-    quang truong (originally written April 2008)

It cuts both ways. . .

Tuesday, June 30th, 2009

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There are times when one feels utterly powerless against greater forces: in a perfectly played but losing hand of poker; in the passing of a completely unremarkable milestone birthday; or watching the passing of another historical moment that seems to gain no ground for the very idea of an expressive humanity.

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It pains one to see the tides of history sweep past unregarded citizens who were supposed to be its beneficiaries, and even more so when we had supposedly entered a new age where technological mediums rendered the oppressive techniques of the past obsolete. I wrote about this a bit in my review of the WWII-era surveillance film, The Lives of Others (2006, dir. Florian Henckel von Donnersmarck), an excellent film.

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My studies had been roughly focused on the intersection of architecture and media–or, slightly more specifically,  between the intersection of film and architecture. My thesis is/was that changing modes of communication affect the way we inhabit, experience, and express space. This was borne from readings of McLuhan, Mario Carpo, Adorno, and extrapolated, used to explain the historical significance of architects such as Alberti, Le Corbusier, and Eisenman.

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Early on, many people pointed to the significance of new media to seeming alter the course of history. But as this article in Slate, titled, “The Revolution Will Not Be Digitized,”  argued, the new technology cut both ways. The same technology that could enable people could also be disabling. Yes, twitter was used to report on occurrences and organize groups of people, and major international news providers using video from cell phones as primary sources was no longer remarkable. But the chaos from so many “tweets” actually increased the confusion, and the government reportedly began using surveillance along with web volunteers to identify and imprison protesters. And because of the lack of true anonymity on the internet (tweets and postings can be traced), many citizens feel powerless or afraid of saying anything. Which exactly how they were supposed to not feel.  “The surprise isn’t that technology has given protesters a new voice. It’s that, despite all the tech, they’ve been effectively silenced.”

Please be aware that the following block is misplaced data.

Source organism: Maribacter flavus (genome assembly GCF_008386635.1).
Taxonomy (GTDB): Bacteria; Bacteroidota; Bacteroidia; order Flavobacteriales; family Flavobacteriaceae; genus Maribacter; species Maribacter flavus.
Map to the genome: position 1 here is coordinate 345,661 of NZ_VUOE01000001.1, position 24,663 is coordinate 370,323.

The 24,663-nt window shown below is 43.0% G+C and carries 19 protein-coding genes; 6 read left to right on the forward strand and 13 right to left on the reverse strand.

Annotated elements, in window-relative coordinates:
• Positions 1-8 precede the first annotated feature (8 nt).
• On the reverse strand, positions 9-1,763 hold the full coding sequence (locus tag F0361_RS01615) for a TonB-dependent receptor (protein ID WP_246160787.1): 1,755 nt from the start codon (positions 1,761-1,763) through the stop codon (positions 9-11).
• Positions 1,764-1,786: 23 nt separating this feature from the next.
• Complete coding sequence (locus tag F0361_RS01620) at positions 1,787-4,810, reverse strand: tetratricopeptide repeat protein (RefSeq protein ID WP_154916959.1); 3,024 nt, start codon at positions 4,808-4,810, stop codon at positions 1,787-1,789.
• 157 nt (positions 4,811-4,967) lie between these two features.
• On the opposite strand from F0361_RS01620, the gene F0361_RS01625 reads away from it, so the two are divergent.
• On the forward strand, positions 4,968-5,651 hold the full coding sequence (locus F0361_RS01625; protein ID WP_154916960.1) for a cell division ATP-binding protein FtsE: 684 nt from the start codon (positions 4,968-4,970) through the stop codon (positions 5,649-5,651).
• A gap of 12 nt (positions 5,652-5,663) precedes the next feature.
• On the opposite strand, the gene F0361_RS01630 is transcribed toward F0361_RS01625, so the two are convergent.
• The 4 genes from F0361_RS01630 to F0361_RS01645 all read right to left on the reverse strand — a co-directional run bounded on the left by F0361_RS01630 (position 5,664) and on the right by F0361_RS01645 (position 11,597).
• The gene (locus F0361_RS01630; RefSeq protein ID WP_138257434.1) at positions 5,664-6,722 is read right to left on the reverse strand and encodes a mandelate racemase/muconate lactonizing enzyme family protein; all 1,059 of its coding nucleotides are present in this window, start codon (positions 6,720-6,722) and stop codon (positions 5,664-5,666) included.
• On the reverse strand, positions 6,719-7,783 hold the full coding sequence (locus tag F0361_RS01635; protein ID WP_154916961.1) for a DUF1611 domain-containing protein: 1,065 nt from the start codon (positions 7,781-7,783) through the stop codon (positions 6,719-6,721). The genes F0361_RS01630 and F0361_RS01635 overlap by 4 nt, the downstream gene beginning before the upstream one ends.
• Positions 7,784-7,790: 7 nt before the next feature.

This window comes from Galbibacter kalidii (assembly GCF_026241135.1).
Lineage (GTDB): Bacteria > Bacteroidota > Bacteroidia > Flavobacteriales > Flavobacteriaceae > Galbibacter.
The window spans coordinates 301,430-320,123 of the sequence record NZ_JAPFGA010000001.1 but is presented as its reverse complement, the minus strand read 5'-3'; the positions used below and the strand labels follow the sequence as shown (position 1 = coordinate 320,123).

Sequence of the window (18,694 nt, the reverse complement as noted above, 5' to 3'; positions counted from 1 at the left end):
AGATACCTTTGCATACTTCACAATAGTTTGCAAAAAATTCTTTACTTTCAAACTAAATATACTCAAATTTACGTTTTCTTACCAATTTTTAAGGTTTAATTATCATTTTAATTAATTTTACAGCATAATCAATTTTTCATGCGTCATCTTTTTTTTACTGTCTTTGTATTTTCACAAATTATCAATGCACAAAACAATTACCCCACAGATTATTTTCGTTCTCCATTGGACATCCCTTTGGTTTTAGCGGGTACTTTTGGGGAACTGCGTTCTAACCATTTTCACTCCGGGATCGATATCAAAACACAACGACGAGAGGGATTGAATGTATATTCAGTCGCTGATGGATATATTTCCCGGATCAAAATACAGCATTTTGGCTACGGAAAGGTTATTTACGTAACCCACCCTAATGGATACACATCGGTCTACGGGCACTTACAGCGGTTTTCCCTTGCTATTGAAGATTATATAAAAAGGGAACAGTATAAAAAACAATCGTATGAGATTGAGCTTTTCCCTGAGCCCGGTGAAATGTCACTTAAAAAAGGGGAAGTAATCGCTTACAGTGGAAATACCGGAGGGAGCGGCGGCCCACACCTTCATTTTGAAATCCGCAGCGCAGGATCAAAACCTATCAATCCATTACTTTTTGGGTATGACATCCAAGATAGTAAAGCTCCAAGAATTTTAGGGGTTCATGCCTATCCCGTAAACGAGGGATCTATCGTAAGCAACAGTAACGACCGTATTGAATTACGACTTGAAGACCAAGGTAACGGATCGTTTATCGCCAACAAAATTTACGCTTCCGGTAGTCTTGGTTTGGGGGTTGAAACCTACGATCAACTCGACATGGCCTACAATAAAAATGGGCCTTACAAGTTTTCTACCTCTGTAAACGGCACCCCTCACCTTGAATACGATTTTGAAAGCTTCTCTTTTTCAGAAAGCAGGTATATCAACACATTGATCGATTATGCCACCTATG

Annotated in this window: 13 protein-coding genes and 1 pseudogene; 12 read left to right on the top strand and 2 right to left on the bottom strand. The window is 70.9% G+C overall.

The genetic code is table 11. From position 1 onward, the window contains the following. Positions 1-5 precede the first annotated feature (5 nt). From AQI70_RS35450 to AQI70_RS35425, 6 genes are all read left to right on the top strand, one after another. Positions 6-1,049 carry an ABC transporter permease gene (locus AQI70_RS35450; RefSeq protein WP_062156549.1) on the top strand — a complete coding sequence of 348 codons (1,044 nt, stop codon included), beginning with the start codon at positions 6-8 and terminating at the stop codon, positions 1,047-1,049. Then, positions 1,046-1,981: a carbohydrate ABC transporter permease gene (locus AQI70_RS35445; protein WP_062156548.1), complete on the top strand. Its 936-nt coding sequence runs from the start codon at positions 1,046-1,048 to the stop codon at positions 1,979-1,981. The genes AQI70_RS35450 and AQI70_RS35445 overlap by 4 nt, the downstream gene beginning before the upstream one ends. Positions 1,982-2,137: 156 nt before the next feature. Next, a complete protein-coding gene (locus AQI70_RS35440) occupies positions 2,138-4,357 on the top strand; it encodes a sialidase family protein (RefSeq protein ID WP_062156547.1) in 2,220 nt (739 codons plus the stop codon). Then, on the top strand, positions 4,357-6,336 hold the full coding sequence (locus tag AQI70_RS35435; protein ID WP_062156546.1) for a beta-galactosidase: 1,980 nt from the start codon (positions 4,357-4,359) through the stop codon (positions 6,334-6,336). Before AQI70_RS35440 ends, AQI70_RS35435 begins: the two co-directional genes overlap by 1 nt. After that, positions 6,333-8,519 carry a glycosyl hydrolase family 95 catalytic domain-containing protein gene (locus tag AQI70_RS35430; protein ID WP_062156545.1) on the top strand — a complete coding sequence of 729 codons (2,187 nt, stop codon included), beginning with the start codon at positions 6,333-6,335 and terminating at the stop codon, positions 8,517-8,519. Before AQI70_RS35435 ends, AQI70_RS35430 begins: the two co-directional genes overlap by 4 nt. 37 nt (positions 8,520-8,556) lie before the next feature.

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In other words, top-down oppression lives on, and the anti-hierarchical digitopia remains (at this point) another castle in the sky. Which can be seen as one of the oldest stories in the book. In fact, up until recently, the standard bearer for historical mass-oppression was China. Think of the Cultural Revolution, Tiananmen Square, or the Three Gorges Dam project. The effect of these historical drives towards “revolutionary” ideas on individuals is difficult to begin express, but I’ve probably seen no greater filmic attempt than Zhang Yi Mou’s To Live (1994), which I will review in a following post as part of my ongoing “The Future is Asian” film architecture series.

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As I write in that review, the story of a small Chinese family through the middle Twentieth Century serves “a simple reminder of the evil that even good intentions can create.” It is an example of the attempt to affect change upon a certain scale, and how the scale and locale of our actions may be the most important thing we consider as citizens of a community. It nevertheless remains difficult to sit by, at whatever distance has been made possible by the contemporary medium, and read/watch/surf/blog/twit about the actions of a few which seem to bring strife to so many. It feels as if I am literally watching walls being erected between people, and knowing that so many hearts are being broken at once. What has changed?

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The images throughout this post are from Shawn Rocco, a photographer who uses a cell phone as his medium. Yes,  a cell phone was used to capture all of the above images (a Motorola E815, to be precise). More info about Shawn can be found on his blog called cellular obscura.